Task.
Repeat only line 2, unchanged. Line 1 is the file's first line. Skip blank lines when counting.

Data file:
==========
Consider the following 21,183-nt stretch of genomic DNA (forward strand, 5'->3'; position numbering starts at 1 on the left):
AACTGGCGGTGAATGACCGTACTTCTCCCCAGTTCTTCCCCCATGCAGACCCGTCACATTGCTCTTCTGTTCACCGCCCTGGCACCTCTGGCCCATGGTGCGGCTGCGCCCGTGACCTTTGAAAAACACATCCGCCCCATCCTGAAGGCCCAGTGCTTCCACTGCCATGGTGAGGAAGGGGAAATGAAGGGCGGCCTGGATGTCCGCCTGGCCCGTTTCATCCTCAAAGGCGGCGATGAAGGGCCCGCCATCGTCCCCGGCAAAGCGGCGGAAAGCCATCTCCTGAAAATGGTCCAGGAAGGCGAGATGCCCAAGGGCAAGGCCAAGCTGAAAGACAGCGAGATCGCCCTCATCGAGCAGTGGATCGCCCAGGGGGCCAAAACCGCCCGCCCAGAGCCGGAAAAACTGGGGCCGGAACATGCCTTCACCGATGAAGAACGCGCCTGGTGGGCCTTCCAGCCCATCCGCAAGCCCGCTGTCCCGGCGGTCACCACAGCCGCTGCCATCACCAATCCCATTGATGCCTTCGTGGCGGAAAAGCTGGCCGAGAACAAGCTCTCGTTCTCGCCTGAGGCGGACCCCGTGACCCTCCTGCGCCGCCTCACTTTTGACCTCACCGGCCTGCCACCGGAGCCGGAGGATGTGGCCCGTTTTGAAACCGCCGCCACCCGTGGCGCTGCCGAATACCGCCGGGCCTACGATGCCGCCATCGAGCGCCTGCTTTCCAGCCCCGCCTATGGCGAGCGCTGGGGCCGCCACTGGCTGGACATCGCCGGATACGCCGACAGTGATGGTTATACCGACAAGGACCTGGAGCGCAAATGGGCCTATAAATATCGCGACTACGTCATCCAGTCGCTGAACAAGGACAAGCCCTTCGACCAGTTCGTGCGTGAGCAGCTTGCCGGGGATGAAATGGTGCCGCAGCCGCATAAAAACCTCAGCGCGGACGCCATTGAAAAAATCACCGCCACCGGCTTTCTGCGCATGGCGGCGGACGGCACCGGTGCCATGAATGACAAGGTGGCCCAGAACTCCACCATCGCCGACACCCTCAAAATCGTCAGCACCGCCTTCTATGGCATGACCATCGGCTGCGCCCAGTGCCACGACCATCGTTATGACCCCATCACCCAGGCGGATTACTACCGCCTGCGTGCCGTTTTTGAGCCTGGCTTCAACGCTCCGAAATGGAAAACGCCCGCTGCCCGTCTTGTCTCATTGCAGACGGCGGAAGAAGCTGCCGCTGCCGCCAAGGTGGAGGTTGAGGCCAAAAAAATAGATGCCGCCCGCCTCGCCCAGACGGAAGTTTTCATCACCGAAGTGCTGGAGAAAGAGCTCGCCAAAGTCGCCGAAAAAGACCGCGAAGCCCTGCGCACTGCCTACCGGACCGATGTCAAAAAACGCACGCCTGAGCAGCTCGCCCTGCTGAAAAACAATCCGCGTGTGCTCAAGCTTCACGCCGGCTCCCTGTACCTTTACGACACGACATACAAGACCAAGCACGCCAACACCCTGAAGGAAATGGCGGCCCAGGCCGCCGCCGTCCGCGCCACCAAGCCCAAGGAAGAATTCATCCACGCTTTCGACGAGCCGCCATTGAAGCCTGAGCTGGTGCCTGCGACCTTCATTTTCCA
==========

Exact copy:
AACTGGCGGTGAATGACCGTACTTCTCCCCAGTTCTTCCCCCATGCAGACCCGTCACATTGCTCTTCTGTTCACCGCCCTGGCACCTCTGGCCCATGGTGCGGCTGCGCCCGTGACCTTTGAAAAACACATCCGCCCCATCCTGAAGGCCCAGTGCTTCCACTGCCATGGTGAGGAAGGGGAAATGAAGGGCGGCCTGGATGTCCGCCTGGCCCGTTTCATCCTCAAAGGCGGCGATGAAGGGCCCGCCATCGTCCCCGGCAAAGCGGCGGAAAGCCATCTCCTGAAAATGGTCCAGGAAGGCGAGATGCCCAAGGGCAAGGCCAAGCTGAAAGACAGCGAGATCGCCCTCATCGAGCAGTGGATCGCCCAGGGGGCCAAAACCGCCCGCCCAGAGCCGGAAAAACTGGGGCCGGAACATGCCTTCACCGATGAAGAACGCGCCTGGTGGGCCTTCCAGCCCATCCGCAAGCCCGCTGTCCCGGCGGTCACCACAGCCGCTGCCATCACCAATCCCATTGATGCCTTCGTGGCGGAAAAGCTGGCCGAGAACAAGCTCTCGTTCTCGCCTGAGGCGGACCCCGTGACCCTCCTGCGCCGCCTCACTTTTGACCTCACCGGCCTGCCACCGGAGCCGGAGGATGTGGCCCGTTTTGAAACCGCCGCCACCCGTGGCGCTGCCGAATACCGCCGGGCCTACGATGCCGCCATCGAGCGCCTGCTTTCCAGCCCCGCCTATGGCGAGCGCTGGGGCCGCCACTGGCTGGACATCGCCGGATACGCCGACAGTGATGGTTATACCGACAAGGACCTGGAGCGCAAATGGGCCTATAAATATCGCGACTACGTCATCCAGTCGCTGAACAAGGACAAGCCCTTCGACCAGTTCGTGCGTGAGCAGCTTGCCGGGGATGAAATGGTGCCGCAGCCGCATAAAAACCTCAGCGCGGACGCCATTGAAAAAATCACCGCCACCGGCTTTCTGCGCATGGCGGCGGACGGCACCGGTGCCATGAATGACAAGGTGGCCCAGAACTCCACCATCGCCGACACCCTCAAAATCGTCAGCACCGCCTTCTATGGCATGACCATCGGCTGCGCCCAGTGCCACGACCATCGTTATGACCCCATCACCCAGGCGGATTACTACCGCCTGCGTGCCGTTTTTGAGCCTGGCTTCAACGCTCCGAAATGGAAAACGCCCGCTGCCCGTCTTGTCTCATTGCAGACGGCGGAAGAAGCTGCCGCTGCCGCCAAGGTGGAGGTTGAGGCCAAAAAAATAGATGCCGCCCGCCTCGCCCAGACGGAAGTTTTCATCACCGAAGTGCTGGAGAAAGAGCTCGCCAAAGTCGCCGAAAAAGACCGCGAAGCCCTGCGCACTGCCTACCGGACCGATGTCAAAAAACGCACGCCTGAGCAGCTCGCCCTGCTGAAAAACAATCCGCGTGTGCTCAAGCTTCACGCCGGCTCCCTGTACCTTTACGACACGACATACAAGACCAAGCACGCCAACACCCTGAAGGAAATGGCGGCCCAGGCCGCCGCCGTCCGCGCCACCAAGCCCAAGGAAGAATTCATCCACGCTTTCGACGAGCCGCCATTGAAGCCTGAGCTGGTGCCTGCGACCTTCATTTTCCA